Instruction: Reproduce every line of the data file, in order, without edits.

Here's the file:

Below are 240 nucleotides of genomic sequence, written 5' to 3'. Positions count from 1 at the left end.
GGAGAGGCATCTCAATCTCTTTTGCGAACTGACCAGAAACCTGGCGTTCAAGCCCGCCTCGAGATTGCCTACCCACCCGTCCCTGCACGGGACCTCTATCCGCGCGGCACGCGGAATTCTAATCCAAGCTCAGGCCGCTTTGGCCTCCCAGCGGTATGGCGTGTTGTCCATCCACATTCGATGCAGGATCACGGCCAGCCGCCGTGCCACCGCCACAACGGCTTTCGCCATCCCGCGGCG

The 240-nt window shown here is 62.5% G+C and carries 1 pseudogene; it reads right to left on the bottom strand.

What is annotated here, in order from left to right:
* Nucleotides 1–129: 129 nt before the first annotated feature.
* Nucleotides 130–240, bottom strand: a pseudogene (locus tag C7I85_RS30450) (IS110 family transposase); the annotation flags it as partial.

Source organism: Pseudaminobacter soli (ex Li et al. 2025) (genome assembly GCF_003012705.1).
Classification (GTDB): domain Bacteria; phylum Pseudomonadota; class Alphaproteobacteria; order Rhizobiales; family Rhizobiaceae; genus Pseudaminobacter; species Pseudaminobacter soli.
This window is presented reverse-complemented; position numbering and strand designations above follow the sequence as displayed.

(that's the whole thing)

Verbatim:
Below are 240 nucleotides of genomic sequence, written 5' to 3'. Positions count from 1 at the left end.
GGAGAGGCATCTCAATCTCTTTTGCGAACTGACCAGAAACCTGGCGTTCAAGCCCGCCTCGAGATTGCCTACCCACCCGTCCCTGCACGGGACCTCTATCCGCGCGGCACGCGGAATTCTAATCCAAGCTCAGGCCGCTTTGGCCTCCCAGCGGTATGGCGTGTTGTCCATCCACATTCGATGCAGGATCACGGCCAGCCGCCGTGCCACCGCCACAACGGCTTTCGCCATCCCGCGGCG

The 240-nt window shown here is 62.5% G+C and carries 1 pseudogene; it reads right to left on the bottom strand.

What is annotated here, in order from left to right:
* Nucleotides 1–129: 129 nt before the first annotated feature.
* Nucleotides 130–240, bottom strand: a pseudogene (locus tag C7I85_RS30450) (IS110 family transposase); the annotation flags it as partial.

Source organism: Pseudaminobacter soli (ex Li et al. 2025) (genome assembly GCF_003012705.1).
Classification (GTDB): domain Bacteria; phylum Pseudomonadota; class Alphaproteobacteria; order Rhizobiales; family Rhizobiaceae; genus Pseudaminobacter; species Pseudaminobacter soli.
This window is presented reverse-complemented; position numbering and strand designations above follow the sequence as displayed.